Letters to the Editor

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Dear Editor:

I would like to respond to many errors of fact and judgment in Mr. Cecil Bloom's article "Ilya Ehrenburg: Eternal Chameleon" which appeared in the September/October 2000 issue of Midstream. It happens that in recent years a great deal of scholarship has been published about Ilya Ehrenburg, in Russia, Israel, Europe, and the United States. But none of this is reflected in Mr. Bloom's article.

In Russia, for example, a new edition of Ehrenburg's memoirs was published in 1990, with substantial sections restored that had been removed by official censors in the 1960s when the memoirs first appeared; the text is also accompanied by a lengthy commentary. There is also appearing a new, eight-volume collected works that is making long neglected works of Ehrenburg newly available to his Russian readers; these volumes too carry substantial commentaries that help to fill in details about his career. In Europe, two biographies were published in France, and, though each was based on limited research, they both reflected a serious attempt to deal with Ehrenburg's career.

I published a full-scale biography in 1996. I worked on this book for 13 years. My research included many hours of interviews in Moscow with his late daughter Irina; months in official archives; and interviews with nearly one hundred people in Russia, Israel, Europe, and the United States. My book, Tangled Loyalties, The Life and Times of Ilya Ehrenburg, was published in 1996 and then reissued in paperback in 1999. Mr. Bloom is welcome to advance a critical view of Ehrenburg's career, but his article is marred by so many factual errors and unsubstantiated accusations that they call into question his good faith as an observer of history. His article fails to incorporate any of the new information that is now available about Ehrenburg.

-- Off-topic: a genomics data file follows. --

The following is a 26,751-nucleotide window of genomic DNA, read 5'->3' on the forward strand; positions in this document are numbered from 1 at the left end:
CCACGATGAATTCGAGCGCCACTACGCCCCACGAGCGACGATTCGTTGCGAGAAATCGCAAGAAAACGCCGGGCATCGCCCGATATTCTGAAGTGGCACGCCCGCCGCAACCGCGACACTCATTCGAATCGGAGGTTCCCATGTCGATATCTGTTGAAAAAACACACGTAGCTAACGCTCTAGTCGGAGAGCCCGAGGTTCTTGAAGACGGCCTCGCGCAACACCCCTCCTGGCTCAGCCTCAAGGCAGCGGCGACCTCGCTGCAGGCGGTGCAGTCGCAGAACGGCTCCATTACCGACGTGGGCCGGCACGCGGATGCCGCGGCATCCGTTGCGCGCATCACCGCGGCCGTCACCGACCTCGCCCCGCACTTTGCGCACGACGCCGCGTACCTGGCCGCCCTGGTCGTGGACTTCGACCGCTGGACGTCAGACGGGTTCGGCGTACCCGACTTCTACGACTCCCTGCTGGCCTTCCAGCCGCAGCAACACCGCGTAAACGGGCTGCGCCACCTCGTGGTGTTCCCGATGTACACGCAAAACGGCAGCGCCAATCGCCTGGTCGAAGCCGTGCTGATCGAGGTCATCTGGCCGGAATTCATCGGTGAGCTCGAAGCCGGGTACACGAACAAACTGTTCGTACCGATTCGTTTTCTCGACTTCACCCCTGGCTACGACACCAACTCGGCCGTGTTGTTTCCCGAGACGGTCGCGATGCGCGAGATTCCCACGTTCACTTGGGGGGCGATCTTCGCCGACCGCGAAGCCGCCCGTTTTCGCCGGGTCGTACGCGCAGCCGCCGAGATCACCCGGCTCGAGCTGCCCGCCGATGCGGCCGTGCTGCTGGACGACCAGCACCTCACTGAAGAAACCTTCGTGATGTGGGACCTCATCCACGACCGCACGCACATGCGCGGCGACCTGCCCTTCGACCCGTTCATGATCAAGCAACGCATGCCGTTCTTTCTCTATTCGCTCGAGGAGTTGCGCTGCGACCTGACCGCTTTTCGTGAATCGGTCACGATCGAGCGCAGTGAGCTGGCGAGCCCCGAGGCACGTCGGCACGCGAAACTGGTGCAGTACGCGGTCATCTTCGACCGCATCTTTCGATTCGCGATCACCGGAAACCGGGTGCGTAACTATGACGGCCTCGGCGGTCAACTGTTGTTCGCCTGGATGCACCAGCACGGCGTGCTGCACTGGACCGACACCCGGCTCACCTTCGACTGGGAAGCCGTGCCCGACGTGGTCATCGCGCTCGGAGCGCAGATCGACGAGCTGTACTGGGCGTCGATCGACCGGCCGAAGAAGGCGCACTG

He claims, for example, that Ehrenburg "was sent to Paris" when he left Soviet Russia after the Revolution "in 1922." Ehrenburg, in fact, left in May of 1921. He was able to secure a passport for himself and his wife with the help of his childhood friend Nikolai Bukharin. He was not sent by anyone, but may well have been the first private citizen to hold a Soviet passport. They arrived in Paris but were soon expelled by French police on the suspicion that Ehrenburg was some kind of Soviet agent. (He had been denounced by someone in the emigre community.) Ehrenburg went to Belgium where, in 28 days, he wrote his first novel, The Adventures of Julio Jurenito and His Disciples. His desire to write a novel and to live outside of Soviet Russia were the real reasons for his leaving the country.

From there, Mr. Bloom makes a host of claims about Ehrenburg's career that do not hold up to scrutiny. In particular, Mr. Bloom, in trying to impugn Ehrenburg's loyalties as a Jew, claims that he avoided referring to Jews in his war novels or in thousands of war-time articles. Nothing could be further from the truth. Ehrenburg wrote three novels about World War II and its aftermath: The Fall of Paris (1941), The Storm (1947), and The Ninth Wave (1951). In The Storm, Ehrenburg explicitly describes the massacre at Babi Yar. One of his central characters, Major Osip Alpert, fights all the way to Berlin. Then in The Ninth Wave, he visits the mass grave of his relatives at Babi Yar and is soon abused by an antisemitic neighbor. "Why don't you go to Palestine?" the man tells Osip with disdain. "Now you've got a state of your own." Appearing in 1951, at a moment of terrifying, official antisemitism, this passage was the only literary depiction of popular antisemitism to appear in a Soviet novel.

Throughout the war, Ehrenburg also wrote frequently about Jews and their fate, contrary to what Mr. Bloom claims. Writing in Red Star on 1 November 1942, Ehrenburg described the heroic exploits of Jewish soldiers. In 1944, Ehrenburg paid a tribute to the Yiddish poet Abraham Sutzkever in Pravda (29 April 1944) in which he described Sutzkever's role in the Vilna ghetto and his partisan activity. …